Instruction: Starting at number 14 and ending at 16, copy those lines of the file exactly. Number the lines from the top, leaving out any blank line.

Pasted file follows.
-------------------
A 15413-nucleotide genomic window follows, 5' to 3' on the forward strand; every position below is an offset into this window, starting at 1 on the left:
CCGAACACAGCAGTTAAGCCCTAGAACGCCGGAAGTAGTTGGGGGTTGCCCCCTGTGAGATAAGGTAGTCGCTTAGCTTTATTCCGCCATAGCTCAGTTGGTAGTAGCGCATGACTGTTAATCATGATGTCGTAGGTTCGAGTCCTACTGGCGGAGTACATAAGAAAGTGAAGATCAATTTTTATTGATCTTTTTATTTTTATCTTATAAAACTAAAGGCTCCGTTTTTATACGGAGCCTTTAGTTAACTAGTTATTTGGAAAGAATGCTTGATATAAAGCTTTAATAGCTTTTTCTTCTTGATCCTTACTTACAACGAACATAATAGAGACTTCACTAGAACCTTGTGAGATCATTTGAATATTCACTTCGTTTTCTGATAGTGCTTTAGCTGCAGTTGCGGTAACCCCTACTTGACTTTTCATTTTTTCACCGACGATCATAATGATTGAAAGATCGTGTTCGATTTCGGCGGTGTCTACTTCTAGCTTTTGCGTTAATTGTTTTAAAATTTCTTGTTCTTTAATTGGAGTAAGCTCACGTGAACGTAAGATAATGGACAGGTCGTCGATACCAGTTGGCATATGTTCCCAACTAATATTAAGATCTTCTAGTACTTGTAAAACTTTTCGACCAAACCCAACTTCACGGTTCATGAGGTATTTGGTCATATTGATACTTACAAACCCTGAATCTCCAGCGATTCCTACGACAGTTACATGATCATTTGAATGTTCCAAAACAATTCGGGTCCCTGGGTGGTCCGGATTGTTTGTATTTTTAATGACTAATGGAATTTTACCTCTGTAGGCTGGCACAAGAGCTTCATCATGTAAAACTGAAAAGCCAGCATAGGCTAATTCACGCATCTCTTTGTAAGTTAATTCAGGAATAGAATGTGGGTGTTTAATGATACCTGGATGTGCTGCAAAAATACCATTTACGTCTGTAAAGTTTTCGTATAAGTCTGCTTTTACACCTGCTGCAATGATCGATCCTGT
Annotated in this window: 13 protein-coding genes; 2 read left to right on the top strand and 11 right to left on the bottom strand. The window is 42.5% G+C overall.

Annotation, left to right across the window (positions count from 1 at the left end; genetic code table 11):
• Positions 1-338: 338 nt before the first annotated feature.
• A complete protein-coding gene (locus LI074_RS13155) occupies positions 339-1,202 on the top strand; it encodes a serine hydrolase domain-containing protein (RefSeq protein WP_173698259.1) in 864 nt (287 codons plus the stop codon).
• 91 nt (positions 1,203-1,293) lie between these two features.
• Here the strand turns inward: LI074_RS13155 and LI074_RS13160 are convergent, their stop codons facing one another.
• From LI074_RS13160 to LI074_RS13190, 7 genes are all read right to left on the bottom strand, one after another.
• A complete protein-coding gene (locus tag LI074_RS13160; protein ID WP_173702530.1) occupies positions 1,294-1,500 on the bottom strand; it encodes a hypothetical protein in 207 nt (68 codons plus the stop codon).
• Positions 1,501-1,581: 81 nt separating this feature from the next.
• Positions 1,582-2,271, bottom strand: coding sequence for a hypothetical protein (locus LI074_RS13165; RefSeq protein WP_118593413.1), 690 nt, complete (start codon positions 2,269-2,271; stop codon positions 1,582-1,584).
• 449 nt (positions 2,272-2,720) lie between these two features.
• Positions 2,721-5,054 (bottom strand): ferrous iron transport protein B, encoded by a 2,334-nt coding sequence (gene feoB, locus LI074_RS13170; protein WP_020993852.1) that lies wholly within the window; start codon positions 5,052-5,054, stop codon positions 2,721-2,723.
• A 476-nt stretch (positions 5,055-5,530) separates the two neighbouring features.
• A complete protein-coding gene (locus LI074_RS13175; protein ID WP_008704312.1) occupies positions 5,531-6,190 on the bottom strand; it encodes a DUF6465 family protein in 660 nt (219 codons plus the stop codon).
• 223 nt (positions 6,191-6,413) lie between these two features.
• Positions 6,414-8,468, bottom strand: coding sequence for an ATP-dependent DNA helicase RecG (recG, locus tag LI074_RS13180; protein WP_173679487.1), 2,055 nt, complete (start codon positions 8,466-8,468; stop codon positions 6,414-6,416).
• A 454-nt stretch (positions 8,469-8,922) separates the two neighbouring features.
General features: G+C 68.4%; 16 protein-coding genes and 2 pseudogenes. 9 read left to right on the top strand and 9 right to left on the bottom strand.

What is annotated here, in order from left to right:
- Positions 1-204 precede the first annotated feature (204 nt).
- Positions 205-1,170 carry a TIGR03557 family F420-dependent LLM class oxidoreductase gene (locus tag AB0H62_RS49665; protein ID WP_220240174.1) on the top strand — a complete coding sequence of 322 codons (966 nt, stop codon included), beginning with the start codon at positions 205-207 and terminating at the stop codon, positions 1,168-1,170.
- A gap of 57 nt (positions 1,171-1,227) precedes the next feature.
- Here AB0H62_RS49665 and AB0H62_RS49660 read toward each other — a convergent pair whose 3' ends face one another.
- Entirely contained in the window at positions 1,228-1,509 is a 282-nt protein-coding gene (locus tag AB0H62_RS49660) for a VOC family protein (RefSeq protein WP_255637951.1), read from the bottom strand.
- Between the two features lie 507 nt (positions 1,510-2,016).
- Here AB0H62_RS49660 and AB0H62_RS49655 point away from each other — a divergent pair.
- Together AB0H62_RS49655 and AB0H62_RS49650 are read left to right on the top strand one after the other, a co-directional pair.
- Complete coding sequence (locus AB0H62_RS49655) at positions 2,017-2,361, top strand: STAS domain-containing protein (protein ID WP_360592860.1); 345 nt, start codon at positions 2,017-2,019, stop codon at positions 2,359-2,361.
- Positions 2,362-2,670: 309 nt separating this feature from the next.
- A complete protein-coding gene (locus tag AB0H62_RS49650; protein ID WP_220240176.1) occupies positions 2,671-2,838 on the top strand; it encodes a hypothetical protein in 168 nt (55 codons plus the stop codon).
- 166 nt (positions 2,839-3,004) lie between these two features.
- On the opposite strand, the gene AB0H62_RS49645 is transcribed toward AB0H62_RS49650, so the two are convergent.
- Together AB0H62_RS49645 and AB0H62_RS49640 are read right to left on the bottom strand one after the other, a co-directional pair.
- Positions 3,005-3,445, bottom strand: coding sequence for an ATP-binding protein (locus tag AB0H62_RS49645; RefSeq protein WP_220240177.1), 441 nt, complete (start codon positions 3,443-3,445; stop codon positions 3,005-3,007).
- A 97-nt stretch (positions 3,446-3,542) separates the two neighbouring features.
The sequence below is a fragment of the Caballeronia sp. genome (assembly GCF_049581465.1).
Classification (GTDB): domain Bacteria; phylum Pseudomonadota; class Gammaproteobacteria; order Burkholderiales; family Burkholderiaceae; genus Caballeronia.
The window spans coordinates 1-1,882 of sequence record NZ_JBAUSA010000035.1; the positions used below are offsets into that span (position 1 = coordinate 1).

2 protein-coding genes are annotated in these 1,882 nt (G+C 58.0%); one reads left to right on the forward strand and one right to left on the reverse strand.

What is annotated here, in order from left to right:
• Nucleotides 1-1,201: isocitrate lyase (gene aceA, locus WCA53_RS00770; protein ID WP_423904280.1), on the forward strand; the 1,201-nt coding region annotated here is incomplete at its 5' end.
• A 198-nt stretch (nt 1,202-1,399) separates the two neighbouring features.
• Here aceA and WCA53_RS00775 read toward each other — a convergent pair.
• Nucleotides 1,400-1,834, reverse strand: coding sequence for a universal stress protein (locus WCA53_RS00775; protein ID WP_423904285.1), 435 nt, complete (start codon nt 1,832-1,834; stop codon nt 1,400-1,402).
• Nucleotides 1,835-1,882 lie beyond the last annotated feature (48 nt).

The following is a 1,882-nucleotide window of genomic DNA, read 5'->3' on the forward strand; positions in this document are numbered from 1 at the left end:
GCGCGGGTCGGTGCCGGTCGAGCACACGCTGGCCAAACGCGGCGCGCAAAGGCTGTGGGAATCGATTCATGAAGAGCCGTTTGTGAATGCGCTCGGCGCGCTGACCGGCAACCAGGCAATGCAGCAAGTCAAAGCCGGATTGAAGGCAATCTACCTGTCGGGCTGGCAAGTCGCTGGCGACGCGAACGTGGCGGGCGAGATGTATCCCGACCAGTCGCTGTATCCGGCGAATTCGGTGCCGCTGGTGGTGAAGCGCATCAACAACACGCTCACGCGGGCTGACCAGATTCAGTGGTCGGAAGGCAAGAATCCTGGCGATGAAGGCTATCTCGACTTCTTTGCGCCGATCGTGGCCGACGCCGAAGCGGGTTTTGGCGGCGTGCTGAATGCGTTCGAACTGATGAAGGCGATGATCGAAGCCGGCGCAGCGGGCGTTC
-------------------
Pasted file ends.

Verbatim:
• Positions 2,721-5,054 (bottom strand): ferrous iron transport protein B, encoded by a 2,334-nt coding sequence (gene feoB, locus LI074_RS13170; protein WP_020993852.1) that lies wholly within the window; start codon positions 5,052-5,054, stop codon positions 2,721-2,723.
• A 476-nt stretch (positions 5,055-5,530) separates the two neighbouring features.
• A complete protein-coding gene (locus LI074_RS13175; protein ID WP_008704312.1) occupies positions 5,531-6,190 on the bottom strand; it encodes a DUF6465 family protein in 660 nt (219 codons plus the stop codon).